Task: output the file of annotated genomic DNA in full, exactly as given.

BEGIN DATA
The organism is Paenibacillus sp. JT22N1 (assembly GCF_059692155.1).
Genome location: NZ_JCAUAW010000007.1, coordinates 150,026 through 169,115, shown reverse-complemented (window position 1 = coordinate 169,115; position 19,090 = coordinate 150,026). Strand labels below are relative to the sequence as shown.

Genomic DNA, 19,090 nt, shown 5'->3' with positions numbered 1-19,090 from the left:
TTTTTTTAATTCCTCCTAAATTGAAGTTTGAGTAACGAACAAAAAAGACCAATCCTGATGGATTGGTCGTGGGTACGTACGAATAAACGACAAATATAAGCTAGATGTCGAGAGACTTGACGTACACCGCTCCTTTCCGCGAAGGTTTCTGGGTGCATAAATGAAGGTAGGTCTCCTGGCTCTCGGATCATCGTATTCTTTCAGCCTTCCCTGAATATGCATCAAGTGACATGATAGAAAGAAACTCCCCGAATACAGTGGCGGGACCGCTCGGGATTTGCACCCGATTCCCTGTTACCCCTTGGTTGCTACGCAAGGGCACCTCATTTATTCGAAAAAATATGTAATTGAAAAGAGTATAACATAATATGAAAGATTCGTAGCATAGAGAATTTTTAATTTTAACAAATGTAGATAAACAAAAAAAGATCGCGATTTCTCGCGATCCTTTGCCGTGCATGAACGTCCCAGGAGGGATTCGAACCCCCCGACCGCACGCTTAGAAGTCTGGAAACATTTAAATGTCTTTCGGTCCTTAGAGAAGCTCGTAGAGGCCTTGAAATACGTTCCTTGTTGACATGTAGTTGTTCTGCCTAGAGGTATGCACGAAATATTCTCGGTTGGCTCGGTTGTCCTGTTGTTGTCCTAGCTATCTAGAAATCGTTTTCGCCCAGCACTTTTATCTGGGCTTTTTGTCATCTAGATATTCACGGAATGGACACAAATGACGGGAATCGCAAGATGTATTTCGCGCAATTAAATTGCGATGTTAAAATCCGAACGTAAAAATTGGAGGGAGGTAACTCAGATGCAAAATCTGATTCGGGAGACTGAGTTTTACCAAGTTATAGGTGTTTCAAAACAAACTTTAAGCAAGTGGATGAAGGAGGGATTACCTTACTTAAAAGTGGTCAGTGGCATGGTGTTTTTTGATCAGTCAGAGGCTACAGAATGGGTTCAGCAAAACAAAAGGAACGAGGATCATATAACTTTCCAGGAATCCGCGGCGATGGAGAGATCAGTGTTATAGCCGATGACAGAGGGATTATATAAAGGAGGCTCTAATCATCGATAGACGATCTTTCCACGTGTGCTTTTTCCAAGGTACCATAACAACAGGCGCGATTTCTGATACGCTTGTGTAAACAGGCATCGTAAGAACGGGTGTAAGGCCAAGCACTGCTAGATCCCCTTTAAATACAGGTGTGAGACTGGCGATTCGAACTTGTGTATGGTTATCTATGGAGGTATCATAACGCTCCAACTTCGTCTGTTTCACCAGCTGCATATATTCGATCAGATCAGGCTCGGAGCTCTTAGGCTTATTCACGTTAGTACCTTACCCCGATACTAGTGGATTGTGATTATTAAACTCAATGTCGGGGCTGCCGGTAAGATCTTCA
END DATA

The organism is Paenibacillus sp. JT22N1 (assembly GCF_059692155.1).
Genome location: NZ_JCAUAW010000007.1, coordinates 150,026 through 169,115, shown reverse-complemented (window position 1 = coordinate 169,115; position 19,090 = coordinate 150,026). Strand labels below are relative to the sequence as shown.

Genomic DNA, 19,090 nt, shown 5'->3' with positions numbered 1-19,090 from the left:
TTTTTTTAATTCCTCCTAAATTGAAGTTTGAGTAACGAACAAAAAAGACCAATCCTGATGGATTGGTCGTGGGTACGTACGAATAAACGACAAATATAAGCTAGATGTCGAGAGACTTGACGTACACCGCTCCTTTCCGCGAAGGTTTCTGGGTGCATAAATGAAGGTAGGTCTCCTGGCTCTCGGATCATCGTATTCTTTCAGCCTTCCCTGAATATGCATCAAGTGACATGATAGAAAGAAACTCCCCGAATACAGTGGCGGGACCGCTCGGGATTTGCACCCGATTCCCTGTTACCCCTTGGTTGCTACGCAAGGGCACCTCATTTATTCGAAAAAATATGTAATTGAAAAGAGTATAACATAATATGAAAGATTCGTAGCATAGAGAATTTTTAATTTTAACAAATGTAGATAAACAAAAAAAGATCGCGATTTCTCGCGATCCTTTGCCGTGCATGAACGTCCCAGGAGGGATTCGAACCCCCCGACCGCACGCTTAGAAGTCTGGAAACATTTAAATGTCTTTCGGTCCTTAGAGAAGCTCGTAGAGGCCTTGAAATACGTTCCTTGTTGACATGTAGTTGTTCTGCCTAGAGGTATGCACGAAATATTCTCGGTTGGCTCGGTTGTCCTGTTGTTGTCCTAGCTATCTAGAAATCGTTTTCGCCCAGCACTTTTATCTGGGCTTTTTGTCATCTAGATATTCACGGAATGGACACAAATGACGGGAATCGCAAGATGTATTTCGCGCAATTAAATTGCGATGTTAAAATCCGAACGTAAAAATTGGAGGGAGGTAACTCAGATGCAAAATCTGATTCGGGAGACTGAGTTTTACCAAGTTATAGGTGTTTCAAAACAAACTTTAAGCAAGTGGATGAAGGAGGGATTACCTTACTTAAAAGTGGTCAGTGGCATGGTGTTTTTTGATCAGTCAGAGGCTACAGAATGGGTTCAGCAAAACAAAAGGAACGAGGATCATATAACTTTCCAGGAATCCGCGGCGATGGAGAGATCAGTGTTATAGCCGATGACAGAGGGATTATATAAAGGAGGCTCTAATCATCGATAGACGATCTTTCCACGTGTGCTTTTTCCAAGGTACCATAACAACAGGCGCGATTTCTGATACGCTTGTGTAAACAGGCATCGTAAGAACGGGTGTAAGGCCAAGCACTGCTAGATCCCCTTTAAATACAGGTGTGAGACTGGCGATTCGAACTTGTGTATGGTTATCTATGGAGGTATCATAACGCTCCAACTTCGTCTGTTTCACCAGCTGCATATATTCGATCAGATCAGGCTCGGAGCTCTTAGGCTTATTCACGTTAGTACCTTACCCCGATACTAGTGGATTGTGATTATTAAACTCAATGTCGGGGCTGCCGGTAAGATCTTCA